Pomegranate is one of the most common fruits out there, and it wouldn’t be wrong to say that it’s a superfood. For the most part, we only see red pomegranate, but there are many varieties of pomegranate out there, and white pomegranate is one of them. Now, you must be wondering the differences between these two types of pomegranates, and that’s why we are focusing on white pomegranate vs. red pomegranate!
White Pomegranate vs Red Pomegranate
Contrary to the usual belief that red pomegranates are more common, white pomegranates are actually from ancient people, and it’s one of the first fruits that’s cultivated around the world. White pomegranates are loaded with antioxidants, which prevents the development of damaging cells because it prevents free radicals. In fact, only two ounces of white pomegranate juice will help with the improvement of the cardiovascular system and also prevents cancer development.
For the first time, this fruit was cultured in Mesopotamia, Jericho, and Egypt, but many people believe that it originated from Turkey and Iran. The white pomegranates are cultivated in subtropical and tropical climates, and it tends to ripe earlier as compared to red pomegranates, and the season is pretty short. When it comes down to appearance, the white pomegranates have pinkish-white and pale skin, and the white flesh is plate as well.
These pomegranates are known for their juicy texture and sweet flavor. In addition, it provides a great source of fiber, vitamin C, potassium, and vitamin B5. On top of everything, white pomegranates are also cultivated for ornamental reasons. It has a protecting coating, commonly called an aril, and it’s the edible part of this fruit along with the seeds. The pomegranate can be cut open with the help of a knife, and the arils have to be separated from the membrane.
Honestly, taking out the aril and seeds can be challenging, but you can soak it in water, and the membrane will float on top – you can remove it to eat the aril and seed. The seeds and aril can be consumed raw, or they can be added to the salads. Moreover, many people dry it for snacking purposes. While the majority of pomegranate varieties are sour and tarty, the white one has a sweeter flavor, which makes it popular among people who don’t like tarty flavor.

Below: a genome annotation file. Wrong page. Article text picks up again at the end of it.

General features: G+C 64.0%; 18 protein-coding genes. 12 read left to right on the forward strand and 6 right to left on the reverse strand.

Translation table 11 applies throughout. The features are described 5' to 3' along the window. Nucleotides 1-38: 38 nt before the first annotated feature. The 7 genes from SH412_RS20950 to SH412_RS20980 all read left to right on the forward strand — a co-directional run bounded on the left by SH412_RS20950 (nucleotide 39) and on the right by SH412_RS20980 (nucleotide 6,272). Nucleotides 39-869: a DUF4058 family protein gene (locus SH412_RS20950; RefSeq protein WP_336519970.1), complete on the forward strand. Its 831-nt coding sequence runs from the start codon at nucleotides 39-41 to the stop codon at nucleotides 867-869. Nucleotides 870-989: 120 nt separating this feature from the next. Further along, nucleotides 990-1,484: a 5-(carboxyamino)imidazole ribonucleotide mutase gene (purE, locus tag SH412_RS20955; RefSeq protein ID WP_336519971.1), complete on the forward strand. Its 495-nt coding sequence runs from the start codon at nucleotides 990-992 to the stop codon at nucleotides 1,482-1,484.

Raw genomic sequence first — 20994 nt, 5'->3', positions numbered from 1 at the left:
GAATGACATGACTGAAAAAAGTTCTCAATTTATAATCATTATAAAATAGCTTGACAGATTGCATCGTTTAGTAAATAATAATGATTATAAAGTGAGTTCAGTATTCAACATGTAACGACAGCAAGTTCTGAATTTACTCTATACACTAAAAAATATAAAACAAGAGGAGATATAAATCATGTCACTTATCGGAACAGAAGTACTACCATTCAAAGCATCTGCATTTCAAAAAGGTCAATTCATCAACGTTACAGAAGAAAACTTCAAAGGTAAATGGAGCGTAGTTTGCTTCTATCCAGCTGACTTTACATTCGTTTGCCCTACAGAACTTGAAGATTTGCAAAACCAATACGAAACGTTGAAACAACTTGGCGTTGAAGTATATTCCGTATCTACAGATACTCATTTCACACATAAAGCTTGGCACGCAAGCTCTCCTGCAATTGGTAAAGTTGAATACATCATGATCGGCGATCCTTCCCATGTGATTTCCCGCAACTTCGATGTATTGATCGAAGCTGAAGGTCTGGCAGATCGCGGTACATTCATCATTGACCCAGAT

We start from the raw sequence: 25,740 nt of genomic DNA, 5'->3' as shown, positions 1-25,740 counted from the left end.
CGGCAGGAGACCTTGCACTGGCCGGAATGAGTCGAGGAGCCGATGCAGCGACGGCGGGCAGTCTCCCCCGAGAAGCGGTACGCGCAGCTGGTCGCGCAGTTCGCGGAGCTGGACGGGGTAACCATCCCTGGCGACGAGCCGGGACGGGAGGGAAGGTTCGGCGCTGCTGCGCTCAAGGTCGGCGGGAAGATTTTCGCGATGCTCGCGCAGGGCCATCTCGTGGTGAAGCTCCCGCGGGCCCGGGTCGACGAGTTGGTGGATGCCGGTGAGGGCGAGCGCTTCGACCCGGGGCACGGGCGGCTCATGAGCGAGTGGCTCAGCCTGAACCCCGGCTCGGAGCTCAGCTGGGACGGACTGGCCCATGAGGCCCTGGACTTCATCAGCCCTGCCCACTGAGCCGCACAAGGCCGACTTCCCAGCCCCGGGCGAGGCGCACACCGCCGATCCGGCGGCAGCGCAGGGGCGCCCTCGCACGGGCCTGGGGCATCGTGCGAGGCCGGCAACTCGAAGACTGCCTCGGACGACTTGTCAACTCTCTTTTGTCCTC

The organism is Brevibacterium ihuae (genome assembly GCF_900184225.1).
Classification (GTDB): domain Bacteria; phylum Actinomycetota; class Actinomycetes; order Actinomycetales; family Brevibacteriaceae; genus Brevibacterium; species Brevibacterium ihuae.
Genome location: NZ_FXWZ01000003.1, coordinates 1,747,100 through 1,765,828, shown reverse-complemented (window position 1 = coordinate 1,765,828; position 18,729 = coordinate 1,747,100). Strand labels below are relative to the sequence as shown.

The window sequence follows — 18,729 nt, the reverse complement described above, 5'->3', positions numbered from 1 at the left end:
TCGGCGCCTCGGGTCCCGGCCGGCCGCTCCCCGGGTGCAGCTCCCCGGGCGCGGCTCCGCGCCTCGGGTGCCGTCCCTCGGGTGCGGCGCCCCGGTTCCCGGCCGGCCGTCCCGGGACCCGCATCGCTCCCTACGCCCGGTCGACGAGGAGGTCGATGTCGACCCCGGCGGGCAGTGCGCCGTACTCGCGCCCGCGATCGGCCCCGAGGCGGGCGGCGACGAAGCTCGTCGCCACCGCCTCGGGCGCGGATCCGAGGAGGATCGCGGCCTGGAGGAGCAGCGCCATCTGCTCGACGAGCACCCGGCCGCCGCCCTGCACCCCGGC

Red pomegranate is a common variety of pomegranates among the 500 varieties out there. That being said, the red pomegranates are known for their showy and large appearance, while the top side has orange to red blooms. In addition, it has a vivid red color, which tends to ripe during the late summer to fall season. However, it is important to add that these red pomegranates have more juice and less pulp as compared to other varieties.
The red pomegranate has soft seeds, which makes it suitable for raw consumption, and since they grow in full sun, it leads to proper growth. The red pomegranate plants hardly need water, and it demands more water in hot summer months. Also, the best way of identifying the red pomegranate tree is its moderate height and wide stature. The red pomegranates are usually grown in the Mediterranean gardens and have a high-quality standard.
The best thing about red pomegranate is that it can be grown in the kitchen gardens, and you don’t need to be worried about the soil because it grows pretty well in difficult soil. In addition to fruits, there are flowers on the plant that have a bright orange color. When it comes down to the red pomegranate, it has a tarty and sour flavor which is why it’s used for garnishing the dishes and makes a great addition to the salads for adding extra flavor.
In addition, the red pomegranate is dried up to make anar daana, which is an Indian spice and is used for flavoring up the curries. The red pomegranate is also great for fruit salads and is actually packed with healthy nutrients. To illustrate, these pomegranates can prevent cancer, heart diseases, arthritis, and various inflammatory conditions. All in all, it is pretty easy to find in the grocery stores and is quite affordable as well.
So, which of these pomegranate varieties are your favorite?